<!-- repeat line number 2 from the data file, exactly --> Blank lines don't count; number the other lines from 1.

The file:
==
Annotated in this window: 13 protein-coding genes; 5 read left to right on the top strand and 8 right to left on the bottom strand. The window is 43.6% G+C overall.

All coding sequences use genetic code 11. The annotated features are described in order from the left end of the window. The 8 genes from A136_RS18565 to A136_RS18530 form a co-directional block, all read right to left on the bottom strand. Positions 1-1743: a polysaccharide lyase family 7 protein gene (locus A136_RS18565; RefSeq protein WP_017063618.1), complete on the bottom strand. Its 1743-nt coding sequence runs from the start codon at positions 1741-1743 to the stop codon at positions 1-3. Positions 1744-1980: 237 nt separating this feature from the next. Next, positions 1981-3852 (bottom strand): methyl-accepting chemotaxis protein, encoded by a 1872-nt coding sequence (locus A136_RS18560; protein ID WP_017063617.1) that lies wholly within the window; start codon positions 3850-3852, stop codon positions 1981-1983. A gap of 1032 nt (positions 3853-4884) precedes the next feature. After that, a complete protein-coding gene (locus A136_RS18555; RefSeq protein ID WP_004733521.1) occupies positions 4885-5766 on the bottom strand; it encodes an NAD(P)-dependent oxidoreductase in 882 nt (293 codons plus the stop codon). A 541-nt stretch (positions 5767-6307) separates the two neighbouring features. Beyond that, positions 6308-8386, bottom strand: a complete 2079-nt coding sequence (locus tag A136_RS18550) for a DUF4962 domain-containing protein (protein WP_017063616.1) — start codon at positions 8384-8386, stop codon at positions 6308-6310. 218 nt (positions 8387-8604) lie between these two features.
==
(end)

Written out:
All coding sequences use genetic code 11. The annotated features are described in order from the left end of the window. The 8 genes from A136_RS18565 to A136_RS18530 form a co-directional block, all read right to left on the bottom strand. Positions 1-1743: a polysaccharide lyase family 7 protein gene (locus A136_RS18565; RefSeq protein WP_017063618.1), complete on the bottom strand. Its 1743-nt coding sequence runs from the start codon at positions 1741-1743 to the stop codon at positions 1-3. Positions 1744-1980: 237 nt separating this feature from the next. Next, positions 1981-3852 (bottom strand): methyl-accepting chemotaxis protein, encoded by a 1872-nt coding sequence (locus A136_RS18560; protein ID WP_017063617.1) that lies wholly within the window; start codon positions 3850-3852, stop codon positions 1981-1983. A gap of 1032 nt (positions 3853-4884) precedes the next feature. After that, a complete protein-coding gene (locus A136_RS18555; RefSeq protein ID WP_004733521.1) occupies positions 4885-5766 on the bottom strand; it encodes an NAD(P)-dependent oxidoreductase in 882 nt (293 codons plus the stop codon). A 541-nt stretch (positions 5767-6307) separates the two neighbouring features. Beyond that, positions 6308-8386, bottom strand: a complete 2079-nt coding sequence (locus tag A136_RS18550) for a DUF4962 domain-containing protein (protein WP_017063616.1) — start codon at positions 8384-8386, stop codon at positions 6308-6310. 218 nt (positions 8387-8604) lie between these two features.